The Guard

The Truth On Board


By Bongani Tshabalala

FICKSBURG-Some of the police officers who were involved in the fatal shooting of Andries Tatane a decade ago are still occupying their positions, working as public order police, while others have been deployed to other areas of the service.

This was revealed by the National Police Commissioner Gen. Khehla Sitole on Monday, as he and Police Minister Bheki Cele delivered a report compiled by a panel of experts appointed to look into the police’ conduct when it comes to their responses to protest action.

Sitole said after the officers were found not guilty of Tatane’s murder, the SAPS could only go as far as sanctioning them.

According to Sitole, the officers were  also taken for psychological counselling to confirm whether or not they were fit to return to their posts and those who were, returned to work.

“Those who were found to have been disturbed by the Tatane incident were deployed to other areas within the service,” explained Sitole.

Police Commissioner Khehla Sitole.

Tatane died after being shot with a rubber bullet at close range by police during service delivery protest, just in front of Setsoto municipal hall in Ficksburg  in April 2011.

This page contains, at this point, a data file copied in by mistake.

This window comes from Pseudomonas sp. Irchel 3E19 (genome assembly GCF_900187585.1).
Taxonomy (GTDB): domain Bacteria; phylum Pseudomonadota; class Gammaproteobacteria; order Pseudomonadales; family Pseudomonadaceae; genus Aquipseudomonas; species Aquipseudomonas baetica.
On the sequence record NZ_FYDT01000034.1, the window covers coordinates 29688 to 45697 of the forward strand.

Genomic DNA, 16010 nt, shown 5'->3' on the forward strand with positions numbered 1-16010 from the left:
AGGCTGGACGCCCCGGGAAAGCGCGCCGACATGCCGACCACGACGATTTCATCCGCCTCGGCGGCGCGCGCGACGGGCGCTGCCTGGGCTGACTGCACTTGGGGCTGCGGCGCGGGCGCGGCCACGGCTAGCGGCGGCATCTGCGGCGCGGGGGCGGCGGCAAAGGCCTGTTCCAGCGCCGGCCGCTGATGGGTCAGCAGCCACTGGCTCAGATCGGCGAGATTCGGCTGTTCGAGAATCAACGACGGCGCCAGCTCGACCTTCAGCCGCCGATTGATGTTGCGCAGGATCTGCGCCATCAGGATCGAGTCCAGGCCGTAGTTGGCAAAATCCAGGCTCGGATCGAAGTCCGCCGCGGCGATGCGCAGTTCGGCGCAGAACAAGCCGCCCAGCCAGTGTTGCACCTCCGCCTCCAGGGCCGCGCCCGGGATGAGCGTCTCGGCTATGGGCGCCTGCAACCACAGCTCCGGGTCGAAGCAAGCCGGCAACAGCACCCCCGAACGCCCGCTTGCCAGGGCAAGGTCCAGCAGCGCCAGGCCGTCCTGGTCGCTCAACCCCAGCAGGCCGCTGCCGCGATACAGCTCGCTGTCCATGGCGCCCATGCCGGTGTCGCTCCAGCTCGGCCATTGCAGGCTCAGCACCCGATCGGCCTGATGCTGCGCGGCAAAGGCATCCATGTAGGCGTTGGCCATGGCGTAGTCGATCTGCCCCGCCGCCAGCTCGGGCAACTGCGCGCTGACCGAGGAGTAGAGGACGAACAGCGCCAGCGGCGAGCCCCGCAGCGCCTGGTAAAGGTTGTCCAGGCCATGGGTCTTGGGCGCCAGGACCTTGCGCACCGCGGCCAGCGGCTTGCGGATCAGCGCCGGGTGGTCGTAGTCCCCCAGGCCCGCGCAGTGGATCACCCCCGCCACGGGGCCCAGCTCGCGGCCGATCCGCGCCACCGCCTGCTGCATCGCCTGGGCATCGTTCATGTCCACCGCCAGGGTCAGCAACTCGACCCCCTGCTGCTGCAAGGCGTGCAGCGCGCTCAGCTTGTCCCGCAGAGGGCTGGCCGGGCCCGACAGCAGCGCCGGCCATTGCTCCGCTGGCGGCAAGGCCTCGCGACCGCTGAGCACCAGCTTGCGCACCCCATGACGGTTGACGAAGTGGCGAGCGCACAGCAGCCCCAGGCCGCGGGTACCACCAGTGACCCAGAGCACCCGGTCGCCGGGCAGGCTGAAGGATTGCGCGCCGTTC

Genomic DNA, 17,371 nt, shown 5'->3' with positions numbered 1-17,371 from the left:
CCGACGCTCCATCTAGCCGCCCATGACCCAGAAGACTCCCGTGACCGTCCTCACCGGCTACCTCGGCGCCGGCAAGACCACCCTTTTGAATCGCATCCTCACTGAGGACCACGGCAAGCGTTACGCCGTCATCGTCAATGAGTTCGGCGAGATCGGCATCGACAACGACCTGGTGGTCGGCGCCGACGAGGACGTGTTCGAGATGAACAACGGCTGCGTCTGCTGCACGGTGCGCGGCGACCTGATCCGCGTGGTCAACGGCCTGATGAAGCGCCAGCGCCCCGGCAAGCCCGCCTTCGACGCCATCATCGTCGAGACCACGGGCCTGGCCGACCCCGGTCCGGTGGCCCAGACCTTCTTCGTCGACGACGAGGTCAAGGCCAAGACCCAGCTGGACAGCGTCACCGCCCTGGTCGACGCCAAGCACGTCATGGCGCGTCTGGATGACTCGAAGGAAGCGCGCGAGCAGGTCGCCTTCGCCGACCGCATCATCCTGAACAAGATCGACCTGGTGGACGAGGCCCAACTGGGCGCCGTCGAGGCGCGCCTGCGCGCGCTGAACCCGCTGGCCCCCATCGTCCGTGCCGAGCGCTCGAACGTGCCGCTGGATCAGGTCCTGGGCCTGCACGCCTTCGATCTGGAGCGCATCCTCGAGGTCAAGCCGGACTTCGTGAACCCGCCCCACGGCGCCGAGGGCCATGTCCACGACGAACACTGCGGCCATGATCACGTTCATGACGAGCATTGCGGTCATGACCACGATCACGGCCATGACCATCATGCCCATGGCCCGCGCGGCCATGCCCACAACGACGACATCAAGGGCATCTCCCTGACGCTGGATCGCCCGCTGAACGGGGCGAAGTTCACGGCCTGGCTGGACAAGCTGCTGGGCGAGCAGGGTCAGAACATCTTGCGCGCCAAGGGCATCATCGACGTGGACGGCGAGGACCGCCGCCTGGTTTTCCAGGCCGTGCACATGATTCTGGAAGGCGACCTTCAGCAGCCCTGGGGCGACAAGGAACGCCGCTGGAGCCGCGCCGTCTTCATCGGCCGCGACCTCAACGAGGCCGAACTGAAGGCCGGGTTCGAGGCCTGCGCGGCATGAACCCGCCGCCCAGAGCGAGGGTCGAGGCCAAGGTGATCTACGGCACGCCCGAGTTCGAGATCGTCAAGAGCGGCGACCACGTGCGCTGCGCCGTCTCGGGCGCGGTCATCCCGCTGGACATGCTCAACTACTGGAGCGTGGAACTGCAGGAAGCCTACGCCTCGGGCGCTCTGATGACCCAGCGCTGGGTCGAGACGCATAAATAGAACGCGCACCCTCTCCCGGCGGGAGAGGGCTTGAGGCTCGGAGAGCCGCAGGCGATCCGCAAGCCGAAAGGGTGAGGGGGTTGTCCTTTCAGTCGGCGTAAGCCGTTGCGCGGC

Seven police officers were charged in connection with his killing, but in 2013 a court found the officers not guilty.

The incident‚ which was caught on TV cameras raised a lot of questions about police brutality and their use of excessive force.

The report, which Cele unveiled on Monday, was commissioned after the Marikana massacre, which occurred a year after Tatane’s death, in which 45 people were killed in wage-related unrest at the Lonmin Platinum Mine in Marikana. At least 34 of them were striking mineworkers who were shot dead by the police.

The 596-page report, titled “Policing and Crowd Management”, has made 136 recommendations on how the police should respond to protest action. They also touch on reviewing the SAPS code of conduct, issues of discipline, training and recruitment of officers, as well as police competency.

The report was also being unveiled on the same day  that former deputy North West Police Commissioner William Mpembe, who played an integral role in the Marikana 2012 operations, and three others were acquitted.

Recently, four police officers were charged after they allegedly shot a man dead as they responded to a student protest in Braamfontein earlier this month.

Mthokozisi Ntumba, a town planner, was leaving a doctor’s office when police officers armed with rubber bullets allegedly opened fire, hitting him numerous times, apparently at close range. He died at the scene.

Cele highlighted, however, that these incidents were isolated and did not necessarily mean that police officers were not well-trained.

“On the day Mthokozisi was killed, there were 25 protests but you know of only one. When they are done properly, they don’t make news. They make news only when we make a mistake,” he said.